Gray v. Sanders

Gray v. Sanders
by the Supreme Court of the United States

Gray v. Sanders, 372 U.S. 368 (1963), was a Supreme Court of the United States case dealing with equal representation in regard to the American election system and formulated the famous "one person, one vote" standard for legislative districting. Excerpted from Gray v. Sanders on Wikipedia, the free encyclopedia.

Court Documents
Concurring Opinion
Dissenting Opinion

United States Supreme Court

372 U.S. 368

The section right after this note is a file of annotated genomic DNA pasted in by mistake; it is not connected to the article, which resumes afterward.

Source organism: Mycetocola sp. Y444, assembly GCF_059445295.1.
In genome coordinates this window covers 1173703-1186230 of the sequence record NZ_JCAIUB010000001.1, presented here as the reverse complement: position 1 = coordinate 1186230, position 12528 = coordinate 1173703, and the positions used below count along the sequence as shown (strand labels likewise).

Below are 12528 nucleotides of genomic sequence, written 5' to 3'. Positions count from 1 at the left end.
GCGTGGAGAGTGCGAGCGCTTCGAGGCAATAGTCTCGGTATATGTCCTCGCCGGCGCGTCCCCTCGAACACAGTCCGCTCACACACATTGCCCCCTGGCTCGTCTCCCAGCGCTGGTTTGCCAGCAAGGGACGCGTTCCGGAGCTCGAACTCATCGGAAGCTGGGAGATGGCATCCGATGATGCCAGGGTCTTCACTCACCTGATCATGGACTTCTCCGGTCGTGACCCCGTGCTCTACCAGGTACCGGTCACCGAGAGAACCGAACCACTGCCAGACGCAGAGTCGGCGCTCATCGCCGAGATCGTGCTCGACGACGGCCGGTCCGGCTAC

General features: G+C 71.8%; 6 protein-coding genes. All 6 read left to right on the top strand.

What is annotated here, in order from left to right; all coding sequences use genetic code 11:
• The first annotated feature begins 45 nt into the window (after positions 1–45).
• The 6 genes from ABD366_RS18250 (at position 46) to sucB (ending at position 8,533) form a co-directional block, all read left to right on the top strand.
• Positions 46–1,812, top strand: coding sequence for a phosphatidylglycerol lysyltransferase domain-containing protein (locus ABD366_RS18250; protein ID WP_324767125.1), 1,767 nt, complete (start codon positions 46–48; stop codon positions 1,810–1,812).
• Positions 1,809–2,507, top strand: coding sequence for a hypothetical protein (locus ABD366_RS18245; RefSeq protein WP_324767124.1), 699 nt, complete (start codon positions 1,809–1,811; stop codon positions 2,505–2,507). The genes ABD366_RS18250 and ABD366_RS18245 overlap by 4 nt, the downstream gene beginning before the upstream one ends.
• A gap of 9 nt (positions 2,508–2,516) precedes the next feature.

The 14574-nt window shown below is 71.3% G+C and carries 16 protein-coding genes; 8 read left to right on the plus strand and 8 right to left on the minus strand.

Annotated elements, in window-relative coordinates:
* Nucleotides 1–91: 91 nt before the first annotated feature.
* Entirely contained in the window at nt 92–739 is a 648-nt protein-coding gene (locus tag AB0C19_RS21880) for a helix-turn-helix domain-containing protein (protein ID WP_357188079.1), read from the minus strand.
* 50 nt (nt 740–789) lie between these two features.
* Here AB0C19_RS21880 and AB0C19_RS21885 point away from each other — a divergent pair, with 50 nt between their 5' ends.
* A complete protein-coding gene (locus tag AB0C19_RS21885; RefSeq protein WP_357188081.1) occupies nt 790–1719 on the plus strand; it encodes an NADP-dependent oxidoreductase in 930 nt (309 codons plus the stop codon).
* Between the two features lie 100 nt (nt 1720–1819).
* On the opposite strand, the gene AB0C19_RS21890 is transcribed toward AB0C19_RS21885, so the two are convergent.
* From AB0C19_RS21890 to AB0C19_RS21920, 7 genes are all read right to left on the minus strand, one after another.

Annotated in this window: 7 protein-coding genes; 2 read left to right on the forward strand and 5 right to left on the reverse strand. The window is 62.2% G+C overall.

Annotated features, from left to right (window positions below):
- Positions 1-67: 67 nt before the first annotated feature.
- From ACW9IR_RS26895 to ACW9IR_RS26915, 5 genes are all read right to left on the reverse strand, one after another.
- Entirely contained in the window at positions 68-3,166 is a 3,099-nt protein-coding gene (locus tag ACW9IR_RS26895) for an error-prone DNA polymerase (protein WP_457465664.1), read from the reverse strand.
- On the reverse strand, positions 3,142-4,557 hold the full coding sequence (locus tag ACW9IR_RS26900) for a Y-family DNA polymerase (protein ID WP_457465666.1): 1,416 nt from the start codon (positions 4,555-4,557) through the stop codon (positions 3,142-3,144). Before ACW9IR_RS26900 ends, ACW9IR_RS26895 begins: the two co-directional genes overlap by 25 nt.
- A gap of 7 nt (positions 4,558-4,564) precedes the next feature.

Gray  v.  Sanders

 Argued: Jan. 17, 1963. --- Decided: March 18, 1963

[Syllabus from pages 368-369 intentionally omitted]

B. D. Murphy and E. Freeman Leverett, Atlanta, Ga., for appellants.

Morris B. Abram, Atlanta, Ga., for appellee.

Atty. Gen., Robert F. Kennedy for the United States, as amicus curiae, by special leave of Court.

Mr. Justice DOUGLAS delivered the opinion of the Court.


This work is in the public domain in the United States because it is a work of the United States federal government (see 17 U.S.C. 105).